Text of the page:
SAN FRANCISCO -- When cornerback Carlos Rogers signed a one-year contract with the 49ers after the lockout lifted, he brought with him a reputation for having stone hands.In his first six NFL seasons with Washington Redskins, Rogers recorded eight interceptions. Redskins defensive coordinator Jim Haslett said last season that Rogers should have led the league in interceptions . . . if he could just catch the ball."They can keep saying that," Rogers said. "They can keep saying I ain't got no hands and I can't do it. It's just motivation. My main thing is to play the defense, play within the scheme and take advantage of my opportunities."Rogers is now catching them. And, on Sunday in the 49ers' 48-3 victory over the Tampa Bay Buccaneers, he ran with the ball, too.Rogers recorded an interception for the third game in a row. He already as a career-high in interceptions with 11 games remaining in the season.Rogers intercepted Buccaneers quarterback Josh Freeman on the first play of the second quarter and returned it 31 yards for a touchdown to give the 49ers a 14-3 lead.Defensive backs coach Ed Donatell has the safeties remain after practice on Wednesdays to work on catching the ball. The cornerbacks go through the same routine on Thursdays. Rogers said he has been spending time after practices both days to improve his ball skills."He got me running routes and being in a position a corner will be in," Rogers said. "Sometimes the ball's on me quick, and he puts me in situations that might come up in a game."The extra work is apparently paying off. The 49ers have intercepted eight passes in the first five games of the season. The 49ers recorded 15 interceptions last season.Rookie Chris Culliver, who saw considerable action as the 49ers' third cornerback, recorded the first interception of his career. Culliver played eight snaps as the 49ers' sixth defensive back a week earlier against the Philadelphia Eagles."It helped because I got my feet wet playing in my first game last week," said Culliver, who broke up three passes. "I'm just trying to come up big for my defense. I wanted to play a little faster and react to the ball a little quicker. I try to study myself and do it better."
The 49ers on Saturday promoted running back DuJuan Harris to the active roster to be eligible to play Sunday against the Tampa Bay Buccaneers at Levi’s Stadium.
The team waived defensive lineman Taylor Hart to make room for Harris on the 53-man roster. Hart, originally a fifth-round draft pick of the Philadelphia Eagles in 2014, was claimed by the 49ers off waivers on Sept. 5. He appeared in one game and recorded two tackles.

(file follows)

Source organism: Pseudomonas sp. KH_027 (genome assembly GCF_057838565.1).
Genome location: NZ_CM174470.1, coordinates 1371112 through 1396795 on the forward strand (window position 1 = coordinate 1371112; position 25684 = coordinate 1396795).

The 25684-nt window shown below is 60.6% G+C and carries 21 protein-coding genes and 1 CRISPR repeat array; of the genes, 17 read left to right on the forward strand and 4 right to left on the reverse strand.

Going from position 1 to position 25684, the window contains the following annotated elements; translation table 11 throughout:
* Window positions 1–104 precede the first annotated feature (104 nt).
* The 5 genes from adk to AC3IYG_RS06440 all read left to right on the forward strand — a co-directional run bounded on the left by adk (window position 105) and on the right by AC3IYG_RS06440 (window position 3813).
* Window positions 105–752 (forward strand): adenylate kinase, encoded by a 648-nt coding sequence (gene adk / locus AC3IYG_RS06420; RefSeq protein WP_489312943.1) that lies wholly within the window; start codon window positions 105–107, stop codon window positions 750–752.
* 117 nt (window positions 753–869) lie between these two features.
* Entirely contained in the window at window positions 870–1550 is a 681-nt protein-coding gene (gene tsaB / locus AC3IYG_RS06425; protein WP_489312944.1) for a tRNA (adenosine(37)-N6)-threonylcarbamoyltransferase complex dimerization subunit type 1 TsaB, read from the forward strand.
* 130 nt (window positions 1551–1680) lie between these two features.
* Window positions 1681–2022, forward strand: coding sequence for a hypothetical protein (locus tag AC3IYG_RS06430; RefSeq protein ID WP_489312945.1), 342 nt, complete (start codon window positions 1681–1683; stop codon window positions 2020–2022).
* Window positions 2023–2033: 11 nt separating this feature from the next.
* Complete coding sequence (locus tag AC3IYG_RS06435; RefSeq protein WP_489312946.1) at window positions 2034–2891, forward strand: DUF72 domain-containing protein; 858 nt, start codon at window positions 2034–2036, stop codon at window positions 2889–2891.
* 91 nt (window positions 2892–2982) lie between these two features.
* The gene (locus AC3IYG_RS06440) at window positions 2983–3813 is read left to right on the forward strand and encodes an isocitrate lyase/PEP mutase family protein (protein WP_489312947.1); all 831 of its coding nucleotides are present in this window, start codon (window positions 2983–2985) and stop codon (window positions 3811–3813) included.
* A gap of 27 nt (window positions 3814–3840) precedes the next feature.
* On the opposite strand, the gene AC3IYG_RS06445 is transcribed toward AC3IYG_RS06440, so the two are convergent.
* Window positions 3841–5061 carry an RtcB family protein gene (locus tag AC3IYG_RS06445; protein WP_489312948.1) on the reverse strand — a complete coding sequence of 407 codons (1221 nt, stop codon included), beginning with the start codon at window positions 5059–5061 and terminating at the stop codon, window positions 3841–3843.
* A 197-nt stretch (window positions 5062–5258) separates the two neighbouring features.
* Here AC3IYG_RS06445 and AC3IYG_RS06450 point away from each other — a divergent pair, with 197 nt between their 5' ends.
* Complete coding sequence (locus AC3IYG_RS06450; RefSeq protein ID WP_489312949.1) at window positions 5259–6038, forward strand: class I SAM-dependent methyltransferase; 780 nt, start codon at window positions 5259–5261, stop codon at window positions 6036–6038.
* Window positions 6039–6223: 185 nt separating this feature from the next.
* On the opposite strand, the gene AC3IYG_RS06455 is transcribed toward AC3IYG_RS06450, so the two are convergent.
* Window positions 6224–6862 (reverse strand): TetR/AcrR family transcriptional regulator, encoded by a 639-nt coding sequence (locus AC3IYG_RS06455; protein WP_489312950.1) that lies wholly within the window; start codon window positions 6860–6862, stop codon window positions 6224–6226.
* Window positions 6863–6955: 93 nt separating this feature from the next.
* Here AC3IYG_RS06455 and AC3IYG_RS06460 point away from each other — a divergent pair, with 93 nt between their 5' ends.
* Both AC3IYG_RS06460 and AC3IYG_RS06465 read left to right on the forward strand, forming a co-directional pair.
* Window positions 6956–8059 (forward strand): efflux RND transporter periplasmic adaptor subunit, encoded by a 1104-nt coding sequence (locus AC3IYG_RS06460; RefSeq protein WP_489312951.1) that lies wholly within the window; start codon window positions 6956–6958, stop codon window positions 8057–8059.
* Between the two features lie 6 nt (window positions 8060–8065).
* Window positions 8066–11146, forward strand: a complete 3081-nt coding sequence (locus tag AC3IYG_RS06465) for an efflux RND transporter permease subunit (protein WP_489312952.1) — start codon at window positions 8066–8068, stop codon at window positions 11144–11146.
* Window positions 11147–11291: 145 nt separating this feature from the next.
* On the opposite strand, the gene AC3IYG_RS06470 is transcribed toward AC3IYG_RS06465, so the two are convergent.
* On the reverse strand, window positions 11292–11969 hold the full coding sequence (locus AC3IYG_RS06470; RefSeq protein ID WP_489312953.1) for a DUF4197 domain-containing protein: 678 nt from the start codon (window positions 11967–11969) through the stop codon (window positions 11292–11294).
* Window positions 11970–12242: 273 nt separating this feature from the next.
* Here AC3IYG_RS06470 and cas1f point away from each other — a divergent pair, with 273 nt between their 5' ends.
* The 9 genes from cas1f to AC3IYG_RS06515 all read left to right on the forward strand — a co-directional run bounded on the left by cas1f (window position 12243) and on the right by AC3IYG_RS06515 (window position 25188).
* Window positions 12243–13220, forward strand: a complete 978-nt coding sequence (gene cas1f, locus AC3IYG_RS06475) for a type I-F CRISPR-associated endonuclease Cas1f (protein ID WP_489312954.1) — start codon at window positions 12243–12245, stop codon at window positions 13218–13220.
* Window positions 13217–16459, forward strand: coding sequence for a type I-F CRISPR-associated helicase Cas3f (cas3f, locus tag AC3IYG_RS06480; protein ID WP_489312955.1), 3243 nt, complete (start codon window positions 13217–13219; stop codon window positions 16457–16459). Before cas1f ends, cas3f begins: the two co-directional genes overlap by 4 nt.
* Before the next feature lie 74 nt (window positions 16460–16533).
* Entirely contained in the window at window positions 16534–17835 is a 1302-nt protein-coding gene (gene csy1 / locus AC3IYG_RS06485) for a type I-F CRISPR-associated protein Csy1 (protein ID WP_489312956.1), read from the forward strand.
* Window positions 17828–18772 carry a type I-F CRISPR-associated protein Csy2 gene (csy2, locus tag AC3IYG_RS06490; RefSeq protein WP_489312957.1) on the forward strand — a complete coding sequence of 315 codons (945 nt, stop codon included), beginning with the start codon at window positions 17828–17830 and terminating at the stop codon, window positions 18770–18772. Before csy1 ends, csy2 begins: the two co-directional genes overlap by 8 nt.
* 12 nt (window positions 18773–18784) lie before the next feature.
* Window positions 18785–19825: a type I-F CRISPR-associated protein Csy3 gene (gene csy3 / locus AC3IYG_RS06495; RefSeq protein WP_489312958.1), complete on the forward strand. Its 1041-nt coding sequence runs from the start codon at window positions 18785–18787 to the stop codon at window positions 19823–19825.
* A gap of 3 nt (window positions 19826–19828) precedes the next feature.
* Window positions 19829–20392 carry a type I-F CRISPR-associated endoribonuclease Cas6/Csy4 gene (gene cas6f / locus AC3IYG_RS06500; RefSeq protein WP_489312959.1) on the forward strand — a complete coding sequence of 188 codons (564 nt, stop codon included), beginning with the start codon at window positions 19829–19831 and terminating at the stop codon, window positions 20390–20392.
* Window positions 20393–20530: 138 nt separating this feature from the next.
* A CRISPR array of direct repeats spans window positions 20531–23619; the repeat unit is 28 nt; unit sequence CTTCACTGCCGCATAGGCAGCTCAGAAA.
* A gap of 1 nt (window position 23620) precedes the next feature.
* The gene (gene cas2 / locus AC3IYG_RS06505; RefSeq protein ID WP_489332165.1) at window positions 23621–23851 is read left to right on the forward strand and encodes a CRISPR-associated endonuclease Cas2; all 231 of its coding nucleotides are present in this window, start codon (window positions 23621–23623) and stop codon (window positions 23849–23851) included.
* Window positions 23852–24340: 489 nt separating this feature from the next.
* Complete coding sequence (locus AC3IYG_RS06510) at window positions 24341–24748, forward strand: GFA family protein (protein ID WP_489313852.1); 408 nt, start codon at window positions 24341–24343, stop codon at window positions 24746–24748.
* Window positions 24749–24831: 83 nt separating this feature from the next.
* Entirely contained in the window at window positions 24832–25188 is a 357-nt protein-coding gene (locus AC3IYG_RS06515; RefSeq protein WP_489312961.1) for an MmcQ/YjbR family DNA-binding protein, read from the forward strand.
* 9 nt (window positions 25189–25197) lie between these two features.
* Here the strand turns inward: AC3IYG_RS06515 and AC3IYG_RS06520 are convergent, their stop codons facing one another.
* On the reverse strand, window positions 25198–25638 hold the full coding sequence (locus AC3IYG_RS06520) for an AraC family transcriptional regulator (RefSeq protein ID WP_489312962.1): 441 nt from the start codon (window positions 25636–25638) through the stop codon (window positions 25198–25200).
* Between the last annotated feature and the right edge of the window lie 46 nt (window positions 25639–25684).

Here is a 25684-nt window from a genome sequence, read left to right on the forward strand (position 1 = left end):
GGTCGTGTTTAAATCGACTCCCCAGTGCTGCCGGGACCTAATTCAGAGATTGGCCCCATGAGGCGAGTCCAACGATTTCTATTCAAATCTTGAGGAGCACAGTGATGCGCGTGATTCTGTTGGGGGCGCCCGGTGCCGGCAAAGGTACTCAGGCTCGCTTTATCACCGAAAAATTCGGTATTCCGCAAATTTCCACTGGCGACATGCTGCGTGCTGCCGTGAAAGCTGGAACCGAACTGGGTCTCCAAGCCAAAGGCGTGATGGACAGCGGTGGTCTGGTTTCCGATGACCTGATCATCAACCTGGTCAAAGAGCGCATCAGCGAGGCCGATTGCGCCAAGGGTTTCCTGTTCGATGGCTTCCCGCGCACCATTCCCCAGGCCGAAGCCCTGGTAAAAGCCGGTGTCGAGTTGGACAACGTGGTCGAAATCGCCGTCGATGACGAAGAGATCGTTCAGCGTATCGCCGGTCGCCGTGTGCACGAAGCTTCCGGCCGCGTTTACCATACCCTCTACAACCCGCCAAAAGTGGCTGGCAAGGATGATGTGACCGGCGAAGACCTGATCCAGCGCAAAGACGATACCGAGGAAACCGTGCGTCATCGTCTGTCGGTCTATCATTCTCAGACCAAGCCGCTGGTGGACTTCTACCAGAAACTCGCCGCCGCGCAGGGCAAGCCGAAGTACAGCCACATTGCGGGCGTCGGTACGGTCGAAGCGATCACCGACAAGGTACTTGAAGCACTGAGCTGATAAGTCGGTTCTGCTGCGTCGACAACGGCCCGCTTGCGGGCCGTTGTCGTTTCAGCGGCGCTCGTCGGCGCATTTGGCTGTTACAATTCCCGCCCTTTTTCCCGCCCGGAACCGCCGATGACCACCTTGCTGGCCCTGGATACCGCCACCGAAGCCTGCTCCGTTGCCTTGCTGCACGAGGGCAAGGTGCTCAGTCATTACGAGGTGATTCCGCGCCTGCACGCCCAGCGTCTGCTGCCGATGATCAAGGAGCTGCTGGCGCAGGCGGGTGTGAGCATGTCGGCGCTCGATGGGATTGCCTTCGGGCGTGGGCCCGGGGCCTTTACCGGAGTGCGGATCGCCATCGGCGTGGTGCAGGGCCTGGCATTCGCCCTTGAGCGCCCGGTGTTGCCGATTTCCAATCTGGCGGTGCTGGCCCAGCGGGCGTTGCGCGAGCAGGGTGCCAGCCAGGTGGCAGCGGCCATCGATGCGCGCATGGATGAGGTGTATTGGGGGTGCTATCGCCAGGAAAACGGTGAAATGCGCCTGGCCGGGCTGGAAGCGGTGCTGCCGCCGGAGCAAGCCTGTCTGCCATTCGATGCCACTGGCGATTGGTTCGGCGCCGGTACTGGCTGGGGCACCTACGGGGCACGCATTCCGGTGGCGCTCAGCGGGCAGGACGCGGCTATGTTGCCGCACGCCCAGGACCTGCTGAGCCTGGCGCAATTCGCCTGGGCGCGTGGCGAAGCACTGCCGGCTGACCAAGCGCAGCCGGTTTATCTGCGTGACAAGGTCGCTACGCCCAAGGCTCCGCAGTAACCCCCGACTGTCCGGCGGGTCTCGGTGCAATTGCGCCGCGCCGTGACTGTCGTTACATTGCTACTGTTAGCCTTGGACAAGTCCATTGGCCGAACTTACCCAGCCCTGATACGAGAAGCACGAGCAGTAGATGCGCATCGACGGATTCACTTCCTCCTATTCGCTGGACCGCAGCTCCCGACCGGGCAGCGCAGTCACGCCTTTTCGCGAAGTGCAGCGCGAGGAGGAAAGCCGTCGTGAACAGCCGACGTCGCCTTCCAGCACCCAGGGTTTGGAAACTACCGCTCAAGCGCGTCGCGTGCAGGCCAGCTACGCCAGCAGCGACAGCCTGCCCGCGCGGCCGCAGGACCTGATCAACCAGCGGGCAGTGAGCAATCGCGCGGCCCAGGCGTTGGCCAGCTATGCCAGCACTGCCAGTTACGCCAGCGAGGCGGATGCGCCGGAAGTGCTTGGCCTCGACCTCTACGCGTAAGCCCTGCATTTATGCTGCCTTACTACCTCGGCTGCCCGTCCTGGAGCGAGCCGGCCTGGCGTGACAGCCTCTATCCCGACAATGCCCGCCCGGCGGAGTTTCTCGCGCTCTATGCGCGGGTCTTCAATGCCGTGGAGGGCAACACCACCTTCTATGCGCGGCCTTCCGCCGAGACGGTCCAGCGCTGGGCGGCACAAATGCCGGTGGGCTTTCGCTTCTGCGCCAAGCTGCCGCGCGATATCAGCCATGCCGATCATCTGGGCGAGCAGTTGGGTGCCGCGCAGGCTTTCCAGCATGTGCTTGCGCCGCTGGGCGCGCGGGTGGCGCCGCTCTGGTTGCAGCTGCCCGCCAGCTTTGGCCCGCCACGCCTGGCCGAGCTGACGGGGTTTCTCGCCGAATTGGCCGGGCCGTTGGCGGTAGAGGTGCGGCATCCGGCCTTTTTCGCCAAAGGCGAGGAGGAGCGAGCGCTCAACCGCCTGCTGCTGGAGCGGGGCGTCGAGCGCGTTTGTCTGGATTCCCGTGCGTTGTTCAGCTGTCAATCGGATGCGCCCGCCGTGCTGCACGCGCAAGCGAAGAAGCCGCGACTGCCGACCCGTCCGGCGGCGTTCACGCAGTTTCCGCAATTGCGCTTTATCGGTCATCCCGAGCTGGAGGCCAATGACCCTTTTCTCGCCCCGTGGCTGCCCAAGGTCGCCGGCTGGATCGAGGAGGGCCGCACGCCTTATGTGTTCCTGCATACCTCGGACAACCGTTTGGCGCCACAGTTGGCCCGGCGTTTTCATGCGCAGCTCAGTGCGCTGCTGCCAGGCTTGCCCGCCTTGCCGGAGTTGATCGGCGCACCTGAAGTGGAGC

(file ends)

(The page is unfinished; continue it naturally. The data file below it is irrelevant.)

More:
Running back Carlos Hyde has been ruled out of Sunday’s game due to a right shoulder injury. Mike Davis and Shaun Draughn have served as the 49ers’ backup running backs through the first six games of the season.
Harris (5 foot 7, 206 pounds) has bounced between the 49ers’ 53-man roster and practice squad this season. He has yet to appear in a game. Last season, he played in two games, rushing for 140 yards on 27 carries. He also caught nine passes for 97 yards.
Draughn and Davis are the 49ers’ fourth- and fifth-leading rushers this season behind Hyde and quarterbacks Blaine Gabbert and Colin Kaepernick. Draughn has 55 yards rushing on 18 attempts, while Davis has 18 yards on 10 carries.
SANTA CLARA – Wide receiver DeAndre Smelter is getting a second chance with the 49ers to show them, for the first time, what he can do.
Smelter, a fourth-round draft pick in 2015, sat out his entire rookie season to rehab from a left ACL tear from his final season at Georgia Tech. And the 49ers never got much of a look at him in the offseason and training camp this year because of a right hamstring injury.
After being waived/injured in September, Smelter spent more than six weeks getting healthy and dropping weight from 227 pounds to 210. The 49ers signed Smelter this week to the practice squad to replace Dres Anderson.
“I tried to drop the weight down to make it easier on my body,” he said. “I feel a lot lighter on my feet. Just out there running around, everything is a little easier. I feel smoother out there. Everything feels a lot more effortless.”
Smelter did not work out for any other teams during his time as a free agent. He spent most of his time in the Bay Area getting healthy. He traveled to the Dallas area to work with David Robinson, a trainer who runs D-Rob Sports & Fitness Training with a clientele list that includes Adrian Peterson, Emmanuel Sanders and Reuben Randle.
What did he work on? “Everything,” Smelter said. “I’m new to the position. I’m still learning a lot.”
Smelter attended college on a baseball scholarship before transitioning to football. He played 25 games at Georgia Tech, which runs the triple-option offense. In his final college season, he caught 35 passes for 715 yards and seven touchdowns.